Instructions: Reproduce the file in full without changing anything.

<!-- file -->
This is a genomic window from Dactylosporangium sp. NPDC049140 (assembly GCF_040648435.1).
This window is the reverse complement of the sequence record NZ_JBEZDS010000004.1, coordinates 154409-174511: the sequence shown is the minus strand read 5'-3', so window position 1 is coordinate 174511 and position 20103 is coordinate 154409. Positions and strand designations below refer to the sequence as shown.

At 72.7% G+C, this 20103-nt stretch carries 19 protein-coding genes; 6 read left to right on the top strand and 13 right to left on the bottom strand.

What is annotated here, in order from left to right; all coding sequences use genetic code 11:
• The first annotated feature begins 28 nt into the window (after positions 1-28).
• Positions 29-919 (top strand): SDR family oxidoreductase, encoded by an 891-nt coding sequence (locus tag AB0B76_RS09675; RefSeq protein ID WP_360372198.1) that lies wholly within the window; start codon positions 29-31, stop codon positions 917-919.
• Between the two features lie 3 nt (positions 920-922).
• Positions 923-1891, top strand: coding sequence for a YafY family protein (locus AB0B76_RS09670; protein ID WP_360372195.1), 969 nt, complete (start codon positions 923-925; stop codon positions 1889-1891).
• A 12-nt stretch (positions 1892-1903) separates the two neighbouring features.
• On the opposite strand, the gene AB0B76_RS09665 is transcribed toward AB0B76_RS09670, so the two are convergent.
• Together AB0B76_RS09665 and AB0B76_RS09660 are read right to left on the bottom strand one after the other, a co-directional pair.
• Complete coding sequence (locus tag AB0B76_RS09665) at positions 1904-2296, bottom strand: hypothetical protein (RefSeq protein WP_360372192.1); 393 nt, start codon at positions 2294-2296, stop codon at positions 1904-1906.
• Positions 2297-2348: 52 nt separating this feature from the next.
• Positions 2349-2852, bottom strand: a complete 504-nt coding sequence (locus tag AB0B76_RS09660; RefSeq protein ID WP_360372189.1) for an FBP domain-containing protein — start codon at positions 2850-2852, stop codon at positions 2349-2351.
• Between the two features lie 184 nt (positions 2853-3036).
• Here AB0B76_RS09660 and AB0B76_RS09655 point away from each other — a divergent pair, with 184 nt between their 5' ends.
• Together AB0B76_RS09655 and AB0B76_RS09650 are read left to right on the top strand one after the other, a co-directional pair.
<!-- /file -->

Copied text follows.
This is a genomic window from Dactylosporangium sp. NPDC049140 (assembly GCF_040648435.1).
This window is the reverse complement of the sequence record NZ_JBEZDS010000004.1, coordinates 154409-174511: the sequence shown is the minus strand read 5'-3', so window position 1 is coordinate 174511 and position 20103 is coordinate 154409. Positions and strand designations below refer to the sequence as shown.

At 72.7% G+C, this 20103-nt stretch carries 19 protein-coding genes; 6 read left to right on the top strand and 13 right to left on the bottom strand.

What is annotated here, in order from left to right; all coding sequences use genetic code 11:
• The first annotated feature begins 28 nt into the window (after positions 1-28).
• Positions 29-919 (top strand): SDR family oxidoreductase, encoded by an 891-nt coding sequence (locus tag AB0B76_RS09675; RefSeq protein ID WP_360372198.1) that lies wholly within the window; start codon positions 29-31, stop codon positions 917-919.
• Between the two features lie 3 nt (positions 920-922).
• Positions 923-1891, top strand: coding sequence for a YafY family protein (locus AB0B76_RS09670; protein ID WP_360372195.1), 969 nt, complete (start codon positions 923-925; stop codon positions 1889-1891).
• A 12-nt stretch (positions 1892-1903) separates the two neighbouring features.
• On the opposite strand, the gene AB0B76_RS09665 is transcribed toward AB0B76_RS09670, so the two are convergent.
• Together AB0B76_RS09665 and AB0B76_RS09660 are read right to left on the bottom strand one after the other, a co-directional pair.
• Complete coding sequence (locus tag AB0B76_RS09665) at positions 1904-2296, bottom strand: hypothetical protein (RefSeq protein WP_360372192.1); 393 nt, start codon at positions 2294-2296, stop codon at positions 1904-1906.
• Positions 2297-2348: 52 nt separating this feature from the next.
• Positions 2349-2852, bottom strand: a complete 504-nt coding sequence (locus tag AB0B76_RS09660; RefSeq protein ID WP_360372189.1) for an FBP domain-containing protein — start codon at positions 2850-2852, stop codon at positions 2349-2351.
• Between the two features lie 184 nt (positions 2853-3036).
• Here AB0B76_RS09660 and AB0B76_RS09655 point away from each other — a divergent pair, with 184 nt between their 5' ends.
• Together AB0B76_RS09655 and AB0B76_RS09650 are read left to right on the top strand one after the other, a co-directional pair.